Michèle Mouton, president of FIA Women in Motorsport Commission who knows only too well the challenges of competing at World Championship level from her rallying days in the 1980’s – is unsurprisingly fully supportive of Extreme E’s sporting format. “Extreme E is a great opportunity for women and men to team up, compete together and against each other with the same material. For many years we (FIA) have been striving for equality within our sport and Alejandro (Agag) and his team continue to support this philosophy and have taken concrete action that help highlight the ability of female racers.”
Louise Goodman, TV motorsport reporter and Girls on Track UK ambassador disagrees. “Positive discrimination isn’t always universally applauded but sometimes it takes steps like this to shift perceptions, increase visibility and encourage more women towards a sport that has so much to offer.”
Diversity and inclusion fuel future growth of motorsport
Although aiming to address greater diversity within the motorsport industry is not new, change does not happen overnight. Initiatives such as ‘FIA Women in Motorsport’ and ‘Girls on Track’ have for many years focused efforts on attracting more females into the sport, not just behind the wheel but also in the myriad of positions available such as engineering, logistics, mechanics, and media.
To shine a spotlight on these vital roles within Extreme E – many of them held by women – a series of programmes will be broadcast alongside the racing action, will tell the stories of the championship and provide a fascinating insider view of who and what it takes to bring a global motorsport series to fruition.
BBC Radio 5 live reporter and now a member of Extreme E’s broadcast team, Jennie Gow says: “Addressing the big issues as Extreme E was key to my decision to move out of my comfort zone with presenting and pit reporting and step into the world of commentary. Diversity and inclusion are so important in the future growth of motorsport. This is a powerful moment in time where men and women will be represented in every team. It seems only right, therefore, that there is a mixed team in the commentary box, too.”
Furthermore, Alejandro Agag says “Equality is one of the big causes of this century. And I think that with parity between men and women, there’s still work to be done, especially in motorsport. One thing I know for sure; for our industry to continue to be relevant, it must be more diverse. I work on the things I can do. I cannot (make changes) in the fashion world or the pharmaceutical industry. I do motorsport. So, I try to bring equality into motorsport. My aim is that one day, female participation and achievement throughout motorsport will be at such levels where it simply is not a story – then I will be happy.”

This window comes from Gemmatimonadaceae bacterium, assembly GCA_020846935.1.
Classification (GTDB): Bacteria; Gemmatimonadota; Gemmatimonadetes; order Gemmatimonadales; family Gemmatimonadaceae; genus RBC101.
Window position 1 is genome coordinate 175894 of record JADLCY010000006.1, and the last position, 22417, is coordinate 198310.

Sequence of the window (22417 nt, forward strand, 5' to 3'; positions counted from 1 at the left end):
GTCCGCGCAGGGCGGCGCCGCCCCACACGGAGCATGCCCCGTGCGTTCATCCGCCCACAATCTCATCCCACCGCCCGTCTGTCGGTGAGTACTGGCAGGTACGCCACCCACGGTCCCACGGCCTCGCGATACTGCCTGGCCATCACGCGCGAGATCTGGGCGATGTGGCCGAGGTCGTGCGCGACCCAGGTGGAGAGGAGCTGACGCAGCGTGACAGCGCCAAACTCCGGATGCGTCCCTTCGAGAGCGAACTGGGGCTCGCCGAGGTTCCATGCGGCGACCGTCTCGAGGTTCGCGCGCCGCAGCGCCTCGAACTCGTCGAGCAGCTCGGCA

Check out the Women in Motorsport Magazine
Women in Motorsport Magazine provides insight on selection of the best Women riders, racers and drivers in the world. The publication is the first International multi-discipline print platform showcasing women racing Motorsport from the past, present and into the future. The magazine provides articles on women who have made deliberate decisions to pursue racing career, facing and overcoming challenges to achieve results over time. Introductions of women are also placed in context within the financial barriers that exist for women to gain traction to race. With emphasis on how women have paved pathways in motorsport, articles highlight from historical perspective how these women have contributed to the development and evolvement of women’s participation in Motorsport disciplines. Women from varying nationalities around the world have provided sources of inspiration from their courage to race.